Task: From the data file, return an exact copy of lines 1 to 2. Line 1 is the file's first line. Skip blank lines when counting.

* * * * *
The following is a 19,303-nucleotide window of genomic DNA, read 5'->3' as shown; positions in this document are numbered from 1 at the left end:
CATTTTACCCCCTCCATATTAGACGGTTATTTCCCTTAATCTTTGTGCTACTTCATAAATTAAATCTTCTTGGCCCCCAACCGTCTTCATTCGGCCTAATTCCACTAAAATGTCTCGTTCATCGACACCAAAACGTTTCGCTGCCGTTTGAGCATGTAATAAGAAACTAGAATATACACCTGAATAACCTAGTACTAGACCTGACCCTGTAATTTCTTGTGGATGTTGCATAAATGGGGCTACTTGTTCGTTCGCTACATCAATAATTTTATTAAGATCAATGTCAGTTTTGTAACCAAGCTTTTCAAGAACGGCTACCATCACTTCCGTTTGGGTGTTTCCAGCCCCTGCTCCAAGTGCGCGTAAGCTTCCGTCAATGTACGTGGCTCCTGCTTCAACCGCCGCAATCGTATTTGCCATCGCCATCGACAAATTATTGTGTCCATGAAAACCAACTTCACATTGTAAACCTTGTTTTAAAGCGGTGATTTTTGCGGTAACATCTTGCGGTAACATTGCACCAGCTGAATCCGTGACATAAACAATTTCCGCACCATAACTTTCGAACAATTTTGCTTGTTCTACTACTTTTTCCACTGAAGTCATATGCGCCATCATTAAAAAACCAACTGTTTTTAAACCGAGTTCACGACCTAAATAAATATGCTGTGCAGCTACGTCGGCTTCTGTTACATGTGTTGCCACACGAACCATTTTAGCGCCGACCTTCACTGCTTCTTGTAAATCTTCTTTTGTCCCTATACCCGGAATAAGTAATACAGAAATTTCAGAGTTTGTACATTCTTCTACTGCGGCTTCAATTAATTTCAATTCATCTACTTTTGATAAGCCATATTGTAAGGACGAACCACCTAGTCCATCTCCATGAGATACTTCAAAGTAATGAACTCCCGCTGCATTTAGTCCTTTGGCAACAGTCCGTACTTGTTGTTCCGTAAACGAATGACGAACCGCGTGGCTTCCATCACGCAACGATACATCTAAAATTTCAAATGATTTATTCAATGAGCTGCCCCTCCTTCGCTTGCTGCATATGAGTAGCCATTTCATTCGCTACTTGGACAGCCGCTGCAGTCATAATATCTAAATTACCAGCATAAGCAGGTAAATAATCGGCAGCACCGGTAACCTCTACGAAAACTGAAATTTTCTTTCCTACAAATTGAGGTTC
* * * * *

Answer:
The following is a 19,303-nucleotide window of genomic DNA, read 5'->3' as shown; positions in this document are numbered from 1 at the left end:
CATTTTACCCCCTCCATATTAGACGGTTATTTCCCTTAATCTTTGTGCTACTTCATAAATTAAATCTTCTTGGCCCCCAACCGTCTTCATTCGGCCTAATTCCACTAAAATGTCTCGTTCATCGACACCAAAACGTTTCGCTGCCGTTTGAGCATGTAATAAGAAACTAGAATATACACCTGAATAACCTAGTACTAGACCTGACCCTGTAATTTCTTGTGGATGTTGCATAAATGGGGCTACTTGTTCGTTCGCTACATCAATAATTTTATTAAGATCAATGTCAGTTTTGTAACCAAGCTTTTCAAGAACGGCTACCATCACTTCCGTTTGGGTGTTTCCAGCCCCTGCTCCAAGTGCGCGTAAGCTTCCGTCAATGTACGTGGCTCCTGCTTCAACCGCCGCAATCGTATTTGCCATCGCCATCGACAAATTATTGTGTCCATGAAAACCAACTTCACATTGTAAACCTTGTTTTAAAGCGGTGATTTTTGCGGTAACATCTTGCGGTAACATTGCACCAGCTGAATCCGTGACATAAACAATTTCCGCACCATAACTTTCGAACAATTTTGCTTGTTCTACTACTTTTTCCACTGAAGTCATATGCGCCATCATTAAAAAACCAACTGTTTTTAAACCGAGTTCACGACCTAAATAAATATGCTGTGCAGCTACGTCGGCTTCTGTTACATGTGTTGCCACACGAACCATTTTAGCGCCGACCTTCACTGCTTCTTGTAAATCTTCTTTTGTCCCTATACCCGGAATAAGTAATACAGAAATTTCAGAGTTTGTACATTCTTCTACTGCGGCTTCAATTAATTTCAATTCATCTACTTTTGATAAGCCATATTGTAAGGACGAACCACCTAGTCCATCTCCATGAGATACTTCAAAGTAATGAACTCCCGCTGCATTTAGTCCTTTGGCAACAGTCCGTACTTGTTGTTCCGTAAACGAATGACGAACCGCGTGGCTTCCATCACGCAACGATACATCTAAAATTTCAAATGATTTATTCAATGAGCTGCCCCTCCTTCGCTTGCTGCATATGAGTAGCCATTTCATTCGCTACTTGGACAGCCGCTGCAGTCATAATATCTAAATTACCAGCATAAGCAGGTAAATAATCGGCAGCACCGGTAACCTCTACGAAAACTGAAATTTTCTTTCCTACAAATTGAGGTTC